Again, we have a simple task. It’s not to exposit our subjective hunches, but God’s objective word. His words are written down, so we need no hunches.
And it does not matter how many of our associates might affirm our hunch. Four hundred of Ahab’s false prophets affirmed that a false prophecy was a word from the Lord (1 Kings 22:6, 19-23).
God is not telling any of us to do these kinds of things with his word. He has already told all of us in His word that we must not alter or add to it (Rev 22:18-19). The Bible is the sufficient word of God. He has spoken. We pastors need to stop using the pulpit to hypnotize and mesmerize our audience with our supposed private, privileged phone conversations with heaven. These kinds of things are unsound teachings which titans of the faith throughout church history did not affirm. Our generation needs to turn back to exegetical accuracy and historical fidelity by turning away from these things.
- The pulpit is too sacred of a place to affirm pastors by superficial criteria.
We are often superficially affirming preachers. If, for example, they make mention of Jesus and say “Jesus” a lot, they seem great. But would we take that approach, for example, with our tire shop or dentist or surgeon? “He talks a lot about heart surgery and seems to love heart surgery. Never mind if he has sufficiently passed his board exams or not, correctly understands cardiology or not, and performs heart surgery incorrectly.”
The spirit of the age is glamour and applause. It’s alluring for all of us. So, we ought to guard ourselves here. Even if our audience applauds and affirms us, it’s best for us to resist interpreting that as God’s approval.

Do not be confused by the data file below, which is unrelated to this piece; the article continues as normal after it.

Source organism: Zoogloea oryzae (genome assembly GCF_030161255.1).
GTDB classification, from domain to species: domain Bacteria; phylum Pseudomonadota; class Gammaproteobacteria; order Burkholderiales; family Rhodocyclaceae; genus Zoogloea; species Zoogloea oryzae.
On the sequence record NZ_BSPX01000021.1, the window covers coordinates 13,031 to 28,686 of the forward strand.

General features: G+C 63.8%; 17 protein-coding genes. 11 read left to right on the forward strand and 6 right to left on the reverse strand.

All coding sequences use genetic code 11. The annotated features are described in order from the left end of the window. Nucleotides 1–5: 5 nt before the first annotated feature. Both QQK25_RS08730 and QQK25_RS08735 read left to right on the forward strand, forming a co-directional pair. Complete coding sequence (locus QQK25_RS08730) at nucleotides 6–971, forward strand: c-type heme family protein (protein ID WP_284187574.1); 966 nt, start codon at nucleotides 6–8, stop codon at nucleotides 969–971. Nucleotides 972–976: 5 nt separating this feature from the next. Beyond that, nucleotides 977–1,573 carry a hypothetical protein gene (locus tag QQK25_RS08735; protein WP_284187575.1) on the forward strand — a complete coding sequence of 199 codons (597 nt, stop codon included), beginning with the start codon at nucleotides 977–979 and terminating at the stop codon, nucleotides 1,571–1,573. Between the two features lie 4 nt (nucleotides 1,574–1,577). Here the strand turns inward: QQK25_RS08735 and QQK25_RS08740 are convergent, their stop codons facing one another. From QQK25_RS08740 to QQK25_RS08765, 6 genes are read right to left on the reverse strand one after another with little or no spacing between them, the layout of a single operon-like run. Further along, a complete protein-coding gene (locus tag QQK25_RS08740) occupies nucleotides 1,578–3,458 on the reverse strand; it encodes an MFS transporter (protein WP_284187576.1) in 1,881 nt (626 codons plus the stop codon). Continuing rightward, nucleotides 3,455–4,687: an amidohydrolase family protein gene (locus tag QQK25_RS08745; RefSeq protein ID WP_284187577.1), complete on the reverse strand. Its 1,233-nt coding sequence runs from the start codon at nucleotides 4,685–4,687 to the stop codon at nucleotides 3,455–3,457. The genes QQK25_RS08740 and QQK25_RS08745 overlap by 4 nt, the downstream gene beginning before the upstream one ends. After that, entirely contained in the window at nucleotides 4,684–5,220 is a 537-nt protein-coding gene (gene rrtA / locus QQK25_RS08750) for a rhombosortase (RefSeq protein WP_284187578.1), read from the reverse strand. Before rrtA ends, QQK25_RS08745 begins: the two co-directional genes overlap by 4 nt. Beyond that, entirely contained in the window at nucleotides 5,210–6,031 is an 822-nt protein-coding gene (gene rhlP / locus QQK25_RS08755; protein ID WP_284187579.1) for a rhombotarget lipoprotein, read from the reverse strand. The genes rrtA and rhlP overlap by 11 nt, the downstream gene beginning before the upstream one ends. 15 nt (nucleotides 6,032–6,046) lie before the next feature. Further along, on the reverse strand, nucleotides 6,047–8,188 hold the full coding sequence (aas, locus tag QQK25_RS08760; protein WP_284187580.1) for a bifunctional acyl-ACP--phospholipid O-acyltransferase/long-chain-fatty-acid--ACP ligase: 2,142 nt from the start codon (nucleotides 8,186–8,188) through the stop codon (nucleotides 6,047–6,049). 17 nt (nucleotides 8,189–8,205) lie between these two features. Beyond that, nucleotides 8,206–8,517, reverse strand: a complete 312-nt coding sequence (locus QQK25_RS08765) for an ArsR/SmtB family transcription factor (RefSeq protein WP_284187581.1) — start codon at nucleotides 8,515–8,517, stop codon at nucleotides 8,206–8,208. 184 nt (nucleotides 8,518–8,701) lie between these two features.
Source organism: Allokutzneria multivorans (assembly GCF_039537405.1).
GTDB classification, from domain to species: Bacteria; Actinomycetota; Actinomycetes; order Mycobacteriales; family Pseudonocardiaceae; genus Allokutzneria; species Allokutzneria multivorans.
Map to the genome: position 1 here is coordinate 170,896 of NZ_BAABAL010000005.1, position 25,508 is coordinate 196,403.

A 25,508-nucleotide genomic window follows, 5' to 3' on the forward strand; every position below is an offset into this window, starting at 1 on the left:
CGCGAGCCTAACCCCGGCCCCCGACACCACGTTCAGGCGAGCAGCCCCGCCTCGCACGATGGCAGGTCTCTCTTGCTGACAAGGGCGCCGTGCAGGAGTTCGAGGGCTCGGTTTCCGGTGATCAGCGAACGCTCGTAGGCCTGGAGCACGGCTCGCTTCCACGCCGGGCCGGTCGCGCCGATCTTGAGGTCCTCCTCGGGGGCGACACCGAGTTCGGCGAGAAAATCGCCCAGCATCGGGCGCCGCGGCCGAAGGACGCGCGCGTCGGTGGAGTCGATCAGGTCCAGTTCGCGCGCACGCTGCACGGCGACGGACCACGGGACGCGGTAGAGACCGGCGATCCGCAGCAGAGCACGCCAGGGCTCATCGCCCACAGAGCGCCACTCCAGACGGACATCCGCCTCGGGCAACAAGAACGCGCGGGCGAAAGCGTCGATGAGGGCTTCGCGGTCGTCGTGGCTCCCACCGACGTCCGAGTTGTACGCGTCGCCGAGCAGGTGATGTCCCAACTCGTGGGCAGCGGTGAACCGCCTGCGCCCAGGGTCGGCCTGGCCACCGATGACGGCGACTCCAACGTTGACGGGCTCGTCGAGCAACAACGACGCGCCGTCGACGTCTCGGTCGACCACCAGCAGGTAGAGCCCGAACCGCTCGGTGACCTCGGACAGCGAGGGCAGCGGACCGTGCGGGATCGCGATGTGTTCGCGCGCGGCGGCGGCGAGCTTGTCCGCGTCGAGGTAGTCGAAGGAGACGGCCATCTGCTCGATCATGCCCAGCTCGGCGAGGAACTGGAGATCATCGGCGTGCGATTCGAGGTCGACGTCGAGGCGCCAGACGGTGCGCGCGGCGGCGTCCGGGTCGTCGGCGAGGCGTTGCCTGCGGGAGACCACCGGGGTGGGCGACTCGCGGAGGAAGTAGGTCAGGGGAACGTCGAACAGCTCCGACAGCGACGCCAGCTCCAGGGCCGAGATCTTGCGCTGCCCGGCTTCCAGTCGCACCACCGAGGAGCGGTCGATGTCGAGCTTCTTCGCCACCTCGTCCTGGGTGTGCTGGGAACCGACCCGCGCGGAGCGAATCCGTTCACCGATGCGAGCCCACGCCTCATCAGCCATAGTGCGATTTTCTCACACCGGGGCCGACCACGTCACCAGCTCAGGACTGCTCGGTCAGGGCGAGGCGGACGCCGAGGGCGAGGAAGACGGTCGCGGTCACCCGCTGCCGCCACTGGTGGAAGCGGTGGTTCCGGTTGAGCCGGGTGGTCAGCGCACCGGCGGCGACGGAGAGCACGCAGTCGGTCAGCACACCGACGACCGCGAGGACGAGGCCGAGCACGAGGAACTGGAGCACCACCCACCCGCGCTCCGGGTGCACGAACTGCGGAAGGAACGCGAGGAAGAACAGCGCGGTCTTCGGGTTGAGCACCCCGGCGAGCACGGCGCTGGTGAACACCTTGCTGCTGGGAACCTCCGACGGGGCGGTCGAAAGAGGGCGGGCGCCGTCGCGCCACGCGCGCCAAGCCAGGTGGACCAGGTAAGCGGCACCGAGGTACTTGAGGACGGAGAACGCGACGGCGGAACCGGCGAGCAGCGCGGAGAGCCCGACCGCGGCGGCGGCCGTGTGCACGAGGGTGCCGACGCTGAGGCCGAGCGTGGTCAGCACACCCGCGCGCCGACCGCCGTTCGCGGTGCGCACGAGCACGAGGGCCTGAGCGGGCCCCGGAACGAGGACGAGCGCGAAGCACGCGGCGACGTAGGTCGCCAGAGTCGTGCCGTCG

Faithfulness and success in the Christian realm are not to be pragmatically or arbitrarily determined. And it’s especially difficult for us, contemporary American evangelicals, to bring that fact into our mental grid because its not the natural or cultural modus operandi. But let’s refresh our memories with a walk through God’s faithful and successful hall of fame. Out of the entire world, Noah had about seven who liked him. During his approximately fifty-year ministry, Jeremiah probably had no converts. John the Baptist had his head chopped off in his early thirties, yet Christ called him the greatest. At the conclusion of his ministry, all Asia ditched Paul and he was alone in a jail cell.
Scripture promotes an alternative to superficial approval. It is measured by a humble surrender to, and exegetical fidelity under, God’s word (cf. Isa 66:1-2, 1 Tim 4:6-16, 2 Tim 2:15). Our affirmation is to be on those who have been properly trained and ordained by existing biblically qualified men and then remain faithful, in character and proclamation, to biblical exposition.
Every one of us who stands in a pulpit struggles with the weight of the task. Combine that with the fact that the needs around us are massive, and the implication is that we cannot play fast and loose with preaching. By God’s grace, let us all fear and tremble as we carefully and correctly approach the sacredness of the pulpit each week.